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Auctioneer unveils extraordinary micromosaic for Jan. 30 sale
|Written by CATHERINE SAUNDERS-WATSON, Auction Central News International|
|Monday, 10 January 2011 09:56|
ST. PETERSBURG, Fla. – Tourist souvenirs haven’t always been confined to kitschy keychains and fridge magnets. In the 19th century, nobles and aristocrats from Britain, northern Europe and America who indulged in a Grand Tour of “the Continent” usually returned home from their cultural pilgrimage with such mementos as fine cameos, coins, medals or artworks.
Italy – especially Rome and Venice – were must-see destinations on a Grand Tour itinerary, and many Italian artists capitalized on the opportunity to sell to the influx of well-heeled visitors. One of them was the master mosaicist Cesare Roccheggiani, who was active at the Vatican workshops from 1856 to 1864.
Roccheggiani’s fellow mosaic artists, of whom there were many in Rome at that time, were prolific creators of jewelry and miniature art objects for the tourist trade. Very few, however, possessed the talent and ability to produce a monumental micromosaic of the quality seen here.
Measuring 32 by 59 inches and weighing more than 100 lbs., the panoramic view of the Roman Forum attributed to Roccheggiani is the star lot in Myers Auction Gallery’s Jan. 30 European & Asian Antiques auction.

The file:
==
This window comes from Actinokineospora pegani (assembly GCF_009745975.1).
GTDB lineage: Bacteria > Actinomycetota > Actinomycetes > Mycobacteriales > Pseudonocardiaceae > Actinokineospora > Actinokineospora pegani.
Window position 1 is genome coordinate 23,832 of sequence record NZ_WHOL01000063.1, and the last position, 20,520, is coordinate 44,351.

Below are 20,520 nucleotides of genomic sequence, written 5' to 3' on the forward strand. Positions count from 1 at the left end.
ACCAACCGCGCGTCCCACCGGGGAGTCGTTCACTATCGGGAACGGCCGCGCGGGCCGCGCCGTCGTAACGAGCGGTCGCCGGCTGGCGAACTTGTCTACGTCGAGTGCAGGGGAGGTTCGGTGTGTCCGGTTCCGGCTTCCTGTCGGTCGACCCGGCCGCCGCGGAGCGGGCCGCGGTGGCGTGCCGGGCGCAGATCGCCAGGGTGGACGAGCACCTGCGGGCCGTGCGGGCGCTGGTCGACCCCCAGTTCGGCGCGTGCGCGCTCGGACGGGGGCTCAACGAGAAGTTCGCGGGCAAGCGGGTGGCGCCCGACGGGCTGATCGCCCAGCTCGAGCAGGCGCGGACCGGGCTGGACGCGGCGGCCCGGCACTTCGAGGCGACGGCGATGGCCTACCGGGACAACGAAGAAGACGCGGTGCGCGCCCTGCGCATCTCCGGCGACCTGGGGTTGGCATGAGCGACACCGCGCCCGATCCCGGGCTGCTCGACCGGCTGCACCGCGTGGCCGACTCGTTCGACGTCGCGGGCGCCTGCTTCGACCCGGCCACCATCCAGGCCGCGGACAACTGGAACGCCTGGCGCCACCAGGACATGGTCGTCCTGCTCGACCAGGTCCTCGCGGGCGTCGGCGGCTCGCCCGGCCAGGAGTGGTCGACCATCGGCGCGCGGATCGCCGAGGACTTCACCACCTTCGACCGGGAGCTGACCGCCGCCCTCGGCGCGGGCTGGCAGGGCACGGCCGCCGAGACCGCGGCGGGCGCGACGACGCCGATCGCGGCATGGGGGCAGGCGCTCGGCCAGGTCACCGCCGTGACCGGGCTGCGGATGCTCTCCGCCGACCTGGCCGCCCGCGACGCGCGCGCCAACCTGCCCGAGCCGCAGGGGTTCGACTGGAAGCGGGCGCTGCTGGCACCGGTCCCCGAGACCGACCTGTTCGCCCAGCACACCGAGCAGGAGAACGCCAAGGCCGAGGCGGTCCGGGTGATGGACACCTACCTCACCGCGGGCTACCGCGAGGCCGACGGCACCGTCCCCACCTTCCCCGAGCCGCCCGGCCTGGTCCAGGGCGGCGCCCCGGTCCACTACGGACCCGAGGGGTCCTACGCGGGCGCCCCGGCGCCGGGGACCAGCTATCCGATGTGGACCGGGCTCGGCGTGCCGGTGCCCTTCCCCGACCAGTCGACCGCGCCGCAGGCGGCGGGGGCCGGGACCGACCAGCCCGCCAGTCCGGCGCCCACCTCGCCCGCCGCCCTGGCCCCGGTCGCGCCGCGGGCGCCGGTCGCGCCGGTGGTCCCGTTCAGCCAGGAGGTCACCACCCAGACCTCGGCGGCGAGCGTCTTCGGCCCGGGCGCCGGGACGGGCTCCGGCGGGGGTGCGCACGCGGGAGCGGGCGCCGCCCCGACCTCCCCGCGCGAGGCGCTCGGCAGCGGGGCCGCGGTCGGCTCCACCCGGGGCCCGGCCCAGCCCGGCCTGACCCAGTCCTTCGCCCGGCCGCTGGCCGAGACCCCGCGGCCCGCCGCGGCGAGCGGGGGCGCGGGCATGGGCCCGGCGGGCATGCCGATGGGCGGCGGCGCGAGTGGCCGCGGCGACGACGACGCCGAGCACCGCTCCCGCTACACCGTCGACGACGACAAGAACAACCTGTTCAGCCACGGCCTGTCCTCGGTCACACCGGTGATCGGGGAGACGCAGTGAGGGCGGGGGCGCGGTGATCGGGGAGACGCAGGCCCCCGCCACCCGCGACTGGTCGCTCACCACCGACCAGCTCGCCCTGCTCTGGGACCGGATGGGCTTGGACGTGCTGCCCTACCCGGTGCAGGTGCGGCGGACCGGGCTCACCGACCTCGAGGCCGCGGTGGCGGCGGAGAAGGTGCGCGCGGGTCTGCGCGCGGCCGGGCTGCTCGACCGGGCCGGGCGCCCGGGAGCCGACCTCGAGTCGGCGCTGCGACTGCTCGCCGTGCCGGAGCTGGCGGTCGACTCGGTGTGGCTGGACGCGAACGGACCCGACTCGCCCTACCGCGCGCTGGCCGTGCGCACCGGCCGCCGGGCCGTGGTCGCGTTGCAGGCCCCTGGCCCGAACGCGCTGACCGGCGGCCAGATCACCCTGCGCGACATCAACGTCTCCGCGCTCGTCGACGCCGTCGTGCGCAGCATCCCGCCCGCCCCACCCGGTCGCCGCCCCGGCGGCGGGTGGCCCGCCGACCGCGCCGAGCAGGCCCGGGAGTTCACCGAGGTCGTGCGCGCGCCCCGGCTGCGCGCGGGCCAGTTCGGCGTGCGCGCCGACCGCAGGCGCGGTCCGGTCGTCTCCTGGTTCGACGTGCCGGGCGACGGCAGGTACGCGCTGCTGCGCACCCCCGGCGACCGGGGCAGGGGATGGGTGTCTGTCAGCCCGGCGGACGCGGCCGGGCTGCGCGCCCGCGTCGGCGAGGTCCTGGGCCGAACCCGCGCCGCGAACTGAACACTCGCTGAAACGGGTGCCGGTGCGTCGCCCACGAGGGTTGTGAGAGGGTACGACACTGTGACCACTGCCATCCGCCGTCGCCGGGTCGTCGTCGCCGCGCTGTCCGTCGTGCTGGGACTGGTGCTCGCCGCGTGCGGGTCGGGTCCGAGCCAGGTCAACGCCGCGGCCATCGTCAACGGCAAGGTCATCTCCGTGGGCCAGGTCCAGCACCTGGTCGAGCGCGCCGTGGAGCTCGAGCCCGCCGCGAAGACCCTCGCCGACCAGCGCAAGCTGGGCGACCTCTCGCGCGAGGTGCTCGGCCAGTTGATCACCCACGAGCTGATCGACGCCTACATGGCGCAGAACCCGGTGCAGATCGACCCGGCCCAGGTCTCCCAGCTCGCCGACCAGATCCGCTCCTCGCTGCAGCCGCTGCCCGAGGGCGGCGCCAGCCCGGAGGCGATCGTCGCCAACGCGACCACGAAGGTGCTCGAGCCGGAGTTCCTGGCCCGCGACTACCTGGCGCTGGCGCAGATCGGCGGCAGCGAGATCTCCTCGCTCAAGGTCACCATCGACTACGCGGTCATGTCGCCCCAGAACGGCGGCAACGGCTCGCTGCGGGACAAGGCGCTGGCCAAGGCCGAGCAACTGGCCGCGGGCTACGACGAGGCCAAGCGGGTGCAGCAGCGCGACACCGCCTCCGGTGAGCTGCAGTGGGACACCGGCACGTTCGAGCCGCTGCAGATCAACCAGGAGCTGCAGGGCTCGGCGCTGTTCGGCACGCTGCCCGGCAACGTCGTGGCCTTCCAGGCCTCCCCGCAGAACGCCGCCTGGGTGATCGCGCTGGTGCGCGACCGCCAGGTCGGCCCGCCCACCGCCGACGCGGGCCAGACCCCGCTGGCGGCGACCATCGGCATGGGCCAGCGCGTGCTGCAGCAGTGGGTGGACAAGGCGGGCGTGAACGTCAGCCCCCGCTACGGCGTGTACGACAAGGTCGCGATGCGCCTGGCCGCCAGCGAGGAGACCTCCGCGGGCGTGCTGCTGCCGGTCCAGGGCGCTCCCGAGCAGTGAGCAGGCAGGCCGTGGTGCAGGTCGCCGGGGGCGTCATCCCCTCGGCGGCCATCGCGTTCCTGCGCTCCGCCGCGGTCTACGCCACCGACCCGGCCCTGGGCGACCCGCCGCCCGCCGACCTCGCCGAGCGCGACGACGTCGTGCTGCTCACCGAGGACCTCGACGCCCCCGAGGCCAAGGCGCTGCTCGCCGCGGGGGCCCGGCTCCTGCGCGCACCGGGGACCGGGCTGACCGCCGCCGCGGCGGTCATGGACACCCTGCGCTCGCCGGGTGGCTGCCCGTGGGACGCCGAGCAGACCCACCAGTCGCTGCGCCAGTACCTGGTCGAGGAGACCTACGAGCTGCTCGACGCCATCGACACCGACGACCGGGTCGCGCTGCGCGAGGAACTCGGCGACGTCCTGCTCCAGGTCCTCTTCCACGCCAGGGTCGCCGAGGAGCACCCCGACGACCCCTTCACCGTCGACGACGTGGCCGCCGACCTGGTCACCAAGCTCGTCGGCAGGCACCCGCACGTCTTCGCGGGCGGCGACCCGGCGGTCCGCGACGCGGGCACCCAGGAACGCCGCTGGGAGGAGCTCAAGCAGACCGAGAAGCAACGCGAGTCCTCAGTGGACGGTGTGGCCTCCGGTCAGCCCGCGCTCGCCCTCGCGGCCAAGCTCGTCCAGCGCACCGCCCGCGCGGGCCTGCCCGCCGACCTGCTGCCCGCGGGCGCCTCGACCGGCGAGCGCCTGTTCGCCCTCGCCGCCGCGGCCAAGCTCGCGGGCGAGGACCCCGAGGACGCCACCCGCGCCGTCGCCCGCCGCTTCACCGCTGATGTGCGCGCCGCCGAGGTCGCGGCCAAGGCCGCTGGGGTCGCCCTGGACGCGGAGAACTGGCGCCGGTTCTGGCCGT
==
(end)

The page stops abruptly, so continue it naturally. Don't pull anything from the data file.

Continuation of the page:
Since the 1920s, the artwork had rested above a mantel in the residence of a prominent Tampa businessman. When the home was sold in the 1980s, the buyer was given the option of purchasing some of the existing furnishings. The micromosaic was among the pieces selected. Now, through descent, the estate artwork is headed to auction.
“While unsigned, we believe it is almost certainly the work of Roccheggiani,” said Michael Myers, founder and co-owner of Myers Auction Gallery. “A micromosaic nearly identical in size and subject matter, and artist-signed by Rocchegiani, was auctioned last month at Christie’s London gallery for more than half a million dollars.”
The exquisite artistry in the circa-1879 work to be auctioned by Myers renders a photorealistic quality. “It’s so luminous, it even fooled a visitor who walked into our gallery and thought they were looking at a picture on a flat-screen TV,” said Mary Dowd, Michael’s wife and business partner. “An artwork as stunning as this one would have been very expensive in its day and available only to a very wealthy buyer.”
In the Jan. 30 auction, the micromosaic attributed to Cesare Roccheggiani will be offered with a $100,000-$200,000 estimate. Internet live bidding will be provided by LiveAuctioneers.com. The online auction catalog will be available to view online soon at www.LiveAuctioneers.com.
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ADDITIONAL IMAGE OF NOTE
|Last Updated on Monday, 10 January 2011 15:34|